Should the VA be merged into the Department of Defense to provide military members with recruitment-to-grave continuity of service?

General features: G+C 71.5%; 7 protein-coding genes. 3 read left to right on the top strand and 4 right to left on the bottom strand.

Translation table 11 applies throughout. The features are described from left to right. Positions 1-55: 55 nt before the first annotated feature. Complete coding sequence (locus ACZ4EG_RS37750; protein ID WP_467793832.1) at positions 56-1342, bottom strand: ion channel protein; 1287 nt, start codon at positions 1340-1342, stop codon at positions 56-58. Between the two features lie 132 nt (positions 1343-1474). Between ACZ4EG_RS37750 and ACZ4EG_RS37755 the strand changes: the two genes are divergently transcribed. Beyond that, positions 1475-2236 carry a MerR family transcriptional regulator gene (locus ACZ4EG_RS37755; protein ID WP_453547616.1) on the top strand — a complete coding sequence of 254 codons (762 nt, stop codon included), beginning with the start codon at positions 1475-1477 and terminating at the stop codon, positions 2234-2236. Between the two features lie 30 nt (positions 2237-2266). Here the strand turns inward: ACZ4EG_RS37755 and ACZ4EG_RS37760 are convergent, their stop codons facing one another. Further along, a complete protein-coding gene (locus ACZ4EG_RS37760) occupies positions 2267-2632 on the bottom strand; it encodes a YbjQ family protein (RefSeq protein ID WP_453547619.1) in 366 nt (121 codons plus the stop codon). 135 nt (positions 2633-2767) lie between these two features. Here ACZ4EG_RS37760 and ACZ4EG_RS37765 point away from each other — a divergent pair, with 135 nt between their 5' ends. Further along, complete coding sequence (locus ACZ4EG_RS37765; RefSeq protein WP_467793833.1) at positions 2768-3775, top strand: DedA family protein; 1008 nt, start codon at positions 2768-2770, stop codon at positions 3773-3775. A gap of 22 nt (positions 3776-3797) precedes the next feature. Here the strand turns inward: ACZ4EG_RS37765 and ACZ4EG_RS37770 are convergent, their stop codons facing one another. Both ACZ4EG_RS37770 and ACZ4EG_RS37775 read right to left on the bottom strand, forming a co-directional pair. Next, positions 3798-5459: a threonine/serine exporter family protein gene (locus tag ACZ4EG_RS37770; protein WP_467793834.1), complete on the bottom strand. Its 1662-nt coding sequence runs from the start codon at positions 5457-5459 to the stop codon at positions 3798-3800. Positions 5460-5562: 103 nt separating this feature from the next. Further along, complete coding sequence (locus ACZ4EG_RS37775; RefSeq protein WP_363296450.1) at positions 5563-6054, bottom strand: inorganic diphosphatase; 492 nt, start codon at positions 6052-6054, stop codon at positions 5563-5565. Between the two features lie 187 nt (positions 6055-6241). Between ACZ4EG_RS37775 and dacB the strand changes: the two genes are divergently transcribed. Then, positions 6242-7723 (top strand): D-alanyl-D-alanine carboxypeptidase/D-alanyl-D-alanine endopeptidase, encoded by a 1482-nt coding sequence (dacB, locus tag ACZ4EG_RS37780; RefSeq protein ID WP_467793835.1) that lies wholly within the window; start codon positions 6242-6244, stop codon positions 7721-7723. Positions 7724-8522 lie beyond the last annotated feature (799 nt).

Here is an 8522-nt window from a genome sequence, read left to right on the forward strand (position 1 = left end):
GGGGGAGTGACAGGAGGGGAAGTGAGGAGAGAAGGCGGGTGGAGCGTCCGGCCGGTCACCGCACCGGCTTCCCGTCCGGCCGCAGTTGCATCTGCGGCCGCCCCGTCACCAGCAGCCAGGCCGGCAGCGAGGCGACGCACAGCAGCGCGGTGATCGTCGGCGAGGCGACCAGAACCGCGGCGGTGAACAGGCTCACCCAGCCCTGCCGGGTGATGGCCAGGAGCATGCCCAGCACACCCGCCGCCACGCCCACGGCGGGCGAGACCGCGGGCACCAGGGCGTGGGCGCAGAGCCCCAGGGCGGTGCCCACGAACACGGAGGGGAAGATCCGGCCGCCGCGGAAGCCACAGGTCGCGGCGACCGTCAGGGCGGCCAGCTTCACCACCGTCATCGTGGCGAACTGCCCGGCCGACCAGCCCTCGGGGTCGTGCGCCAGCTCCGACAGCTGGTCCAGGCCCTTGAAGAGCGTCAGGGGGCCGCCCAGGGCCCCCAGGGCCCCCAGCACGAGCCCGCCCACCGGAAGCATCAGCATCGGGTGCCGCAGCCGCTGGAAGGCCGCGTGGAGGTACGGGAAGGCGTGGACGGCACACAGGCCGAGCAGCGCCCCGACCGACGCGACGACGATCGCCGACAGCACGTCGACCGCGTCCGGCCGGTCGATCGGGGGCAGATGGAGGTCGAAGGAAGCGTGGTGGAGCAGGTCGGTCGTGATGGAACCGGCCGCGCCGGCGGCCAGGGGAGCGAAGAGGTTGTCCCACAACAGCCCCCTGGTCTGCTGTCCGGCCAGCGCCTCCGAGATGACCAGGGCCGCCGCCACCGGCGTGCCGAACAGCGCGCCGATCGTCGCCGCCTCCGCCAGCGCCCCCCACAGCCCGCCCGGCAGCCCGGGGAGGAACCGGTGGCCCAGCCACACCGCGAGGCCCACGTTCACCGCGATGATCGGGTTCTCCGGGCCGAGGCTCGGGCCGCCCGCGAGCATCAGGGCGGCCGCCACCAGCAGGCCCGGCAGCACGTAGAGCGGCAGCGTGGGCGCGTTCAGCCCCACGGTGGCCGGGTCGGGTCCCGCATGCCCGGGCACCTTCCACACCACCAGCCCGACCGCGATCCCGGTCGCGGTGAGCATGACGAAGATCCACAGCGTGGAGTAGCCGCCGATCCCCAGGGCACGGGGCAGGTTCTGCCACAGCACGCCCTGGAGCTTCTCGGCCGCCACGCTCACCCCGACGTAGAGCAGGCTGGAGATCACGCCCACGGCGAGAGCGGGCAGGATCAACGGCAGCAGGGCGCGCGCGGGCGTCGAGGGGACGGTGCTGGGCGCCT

That’s how it used to be done, and there was very good reason why the functions are now distinct and separate. I can’t think of a single efficiency that would be gained by going backwards.This isn’t me being a precious VA employee who wants to protect my old stomping grounds. This is me being a bureaucrat who’s seen the innards of the two largest bureaucracies in government - VA and DoD - and is telling you, in as direct a way as possible, why you do not want to combine those sausages.Let’s start from the beginning. Like, the beginning-beginning.Veterans’ compensation in the United States literally goes back to the Pilgrims. The Plymouth Colony determined in 1636 that those who were disabled in their fight with the Pequot Indians should receive regular compensation for their service.Flash forward 150 years, and Revolutionary War veteran Daniel Shays, angry that he was still owed compensation for his service (as were basically all veterans), took up arms against the Massachusetts government in a rebellion that literally shaped the nation as we know it today.The first Congress under the Constitution established a pension for veterans as one of its first acts, and so began the bureaucratic nightmare.The pension program (and its growth with various amendments) was run by the War Department until 1849, when it grew too large and was moved into the newly formed Department of the Interior.Any health care for veterans, meanwhile, remained principally a state responsibility until the end of the Civil War, when the influx of disabled veterans was too great for the patchwork of Soldiers’ Homes (some of which were Federal) to manage. In 1865, as the Civil War was coming to a close, the government formally established a network of facilities to provide long-term care for severely disabled veterans.Over time, Congress expanded the eligibility criteria for admission into these homes; and in so doing, they gradually transformed to being able to provide hospital level care.America’s entry into WWI had, perhaps, the longest repercussions for veterans’ care and benefits.The number of disabled veterans overwhelmed both military hospitals (where many were undergoing long-term recovery) and the Soldiers’ Homes network. In 1919, broad responsibility for veterans’ health care spun off to the Public Health Service and contracted private hospitals; and in 1921, Congress authorized the construction of hospitals specifically for veterans’ care.Also in 1921, Congress attempted to consolidate the various veterans’ programs under a single umbrella (the Veterans’ Bureau), but their efforts were incomplete. While the Veterans’ Bureau took on responsibility for insurance, outpatient care, and education benefits, the Bureau of Pensions (Department of Interior) still had responsibility for, um, pensions, and the National Homes for Disabled Volunteer Soldiers remained a separate entity.In 1930, Congress tried again, and so created the Veterans’ Administration to consolidate the Veterans’ Bureau, the Bureau of Pensions, and the National Homes.For the first time, the Federal government assumed, under a single organization, total health and compensation responsibility for veterans and their dependents.Between the influx of WWI veterans and the retirement of Spanish-American War veterans, spending on veterans’ services shot up through the 1920s. Moreover, Congress continued to expand eligibility requirements and levels of compensation. This led to a fateful decision in 1924 to authorize bonus payments to WWI veterans, payable beginning in 1944.When the Great Depression hit, many veterans found themselves out of work with the rest of the population. In the spirit of Daniel Shays almost 150 years before - but much, much less violently - veterans marched on Washington to demand that their compensation be cashed out so that they could support their families.Congress said, “No,” and the Hoover Administration responded by sending in the military to disperse the encamped veterans and their families at bayonet point.So that was a great episode in American history (and in 1936, Congress relented and authorized early payment).But the trauma of the Bonus Army and the general experience of WWI veterans during the Great Depression spurred Congress to make significant reforms to veterans’ compensation and care leading up to and during WWII. This included wide expansion of education benefits, home loan assistance, and unemployment compensation.However, as with WWI, the rapid demobilization at the end of WWII caught VA under-prepared. By the end of 1947, it had doubled its staff to operate 126 hospitals and 721 offices to manage care and process claims. The Korean War further expanded VA’s operational capacity.To get ahead of the problems encountered with rapid demobilization of forces abroad (and, if you’re wondering, I’m now starting to get to the crux of the question), VA in 1967 sent field officers to Vietnam to educate soon-to-separate servicemembers on their entitlements as veterans. This was the forerunner what’s now codified as the Transition Assistance Program (TAP).What was then a loose affiliation between the Department of Defense and Veterans’ Administration is now a statutory, funded program that includes DoD, VA, the Departments of Labor and Homeland Security, and the Small Business Administration. Attending the program - which not only covers veterans’ benefits but includes financial literacy and general career advice - is mandatory for separating servicemembers.The VA’s on-the-ground assistance to returning Vietnam veterans made it clear that many of them would need long-term assistance readjusting to civilian life. This spawned the establishment of the Readjustment Counseling Service (ie, the Vet Center program) to provide ongoing services to combat veterans who may be having difficulty making the transition back to civilian life - and, uniquely, the services are run by counselors who themselves are combat veterans.But the influx of veterans from Vietnam put strains on a system that hadn’t seen significant investment in physical infrastructure since the end of WWII. VA’s medical budget tripled between 1967 and 1977, and its rehabilitation and education spending increased ten-fold.In 1977, the Veterans’ Administration commissioned the creation of an electronic health record that could be used across its hospitals, as veterans’ paper-based records were too prone to being lost or inadvertently destroyed. This was America’s first electronic health record, and for a long time the only one of its scale anywhere in the world. It was designed to have a core architecture that could be modded by individual hospitals to meet their own needs.It was so successful - and free to the public, having been created by the US government - that in 1988 the Department of Defense awarded a $1 billion contract (~$2.1 billion today) to copy the system for its own purposes, and make that copy totally proprietary.…Yes, you are reading that correctly. DoD paid $1 billion to take a perfectly functioning, free electronic health records system that was already US government property to make a private copy.Oh, and they managed to make it worse in the process.That created a decades long tech schism that defied both Congress and successive Presidents to resolve. It’s even spawned its own, little bridge bureaucracy.So now, with DoD and VA having failed to get along (and even failing to make use of the Bridge Bureaucracy), both Departments’ records systems are being put in the hands of a single, private provider (and lots of other happy tech vendors).Because in no way, shape, or form will entrusting the private sector to reform the largest electronic health records systems, arguably, in the world lead to any kind of cost overruns or become an attractive target for ne’er-do-wells.Nope.Anyway, how does all this support my position that merging DoD and VA is a bad idea to ensure continuity of care?A major takeaway from the experience of Vietnam veterans’ return to the US is, to be quite blunt, that the military gives very few shits about its people once they’re no longer connected to military operations.The Department of Defense and the services have one overarching goal: combat readiness - to train and support war fighters. Once they’re no longer in or supporting combat operations, then as far as Defense is concerned, you’re no longer their issue .Going back to TAP, the law requires that DoD ensure that all servicemembers complete the course more than 90 days before they separate. This is because servicemembers often complained that, frequently, they weren’t made to take TAP courses until their very last two days in the service - the two days that their minds were very much elsewhere.However, despite both the legal requirement and the length of time afforded to separating servicemembers to complete the training, more than half of servicemembers don’t complete the training until their last 90 days, with DoD doing the baremost to monitor compliance .And going back to the (ongoing) debacle of VA-DoD records inter-operability, a major issue was that VA didn’t have the political clout to go toe-to-toe with DoD on the issue.The Veterans Administration did not become the Cabinet-level, Department of Veterans’ Affairs until 1989 . And while the previous Administrator position still required Senate confirmation, it didn’t share anywhere near the prestige (which, in Washington, equals power) as a Secretary appointment.If you were to fold the Department of Veterans’ Affairs into the Department of Defense, well, you can’t have co-Secretaries; and given that DoD has higher precedence than VA, VA would be bumped down the chain. You would be organizationally sending the message that veterans are less important than the active Armed Forces.And if there were ever a conflict between the Secretary of Defense and the now-Under Secretary of Veterans’ Affairs, the Under Secretary would basically be stuffed. They wouldn’t have direct access to the President or Congress to get their point of view across without being seen as undermining their boss.VA and DoD don’t need to be under the same umbrella to provide lifetime continuity of care. They just need to be on the same page when it comes to collecting and sharing data on servicemembers’ health history (which they mostly are), at which point the VA can take over and focus on long-term care while DoD concerns itself with readiness.And if the assumption is that having everyone in the same organization will break down silos and improve the flow of data, well, that’s not grounded in the reality of the inner workings of America’s largest bureaucracies .Of all the possible ways I could think to reform VA and DoD to improve information sharing and continuity of services, merging the two Departments would be an act of desperation at the bottom of the list.Footnotes Carter Moore's answer to What was Shays' Rebellion? Carter Moore's answer to How disastrous to the US would it be if all war veterans benefits got slashed to zero? 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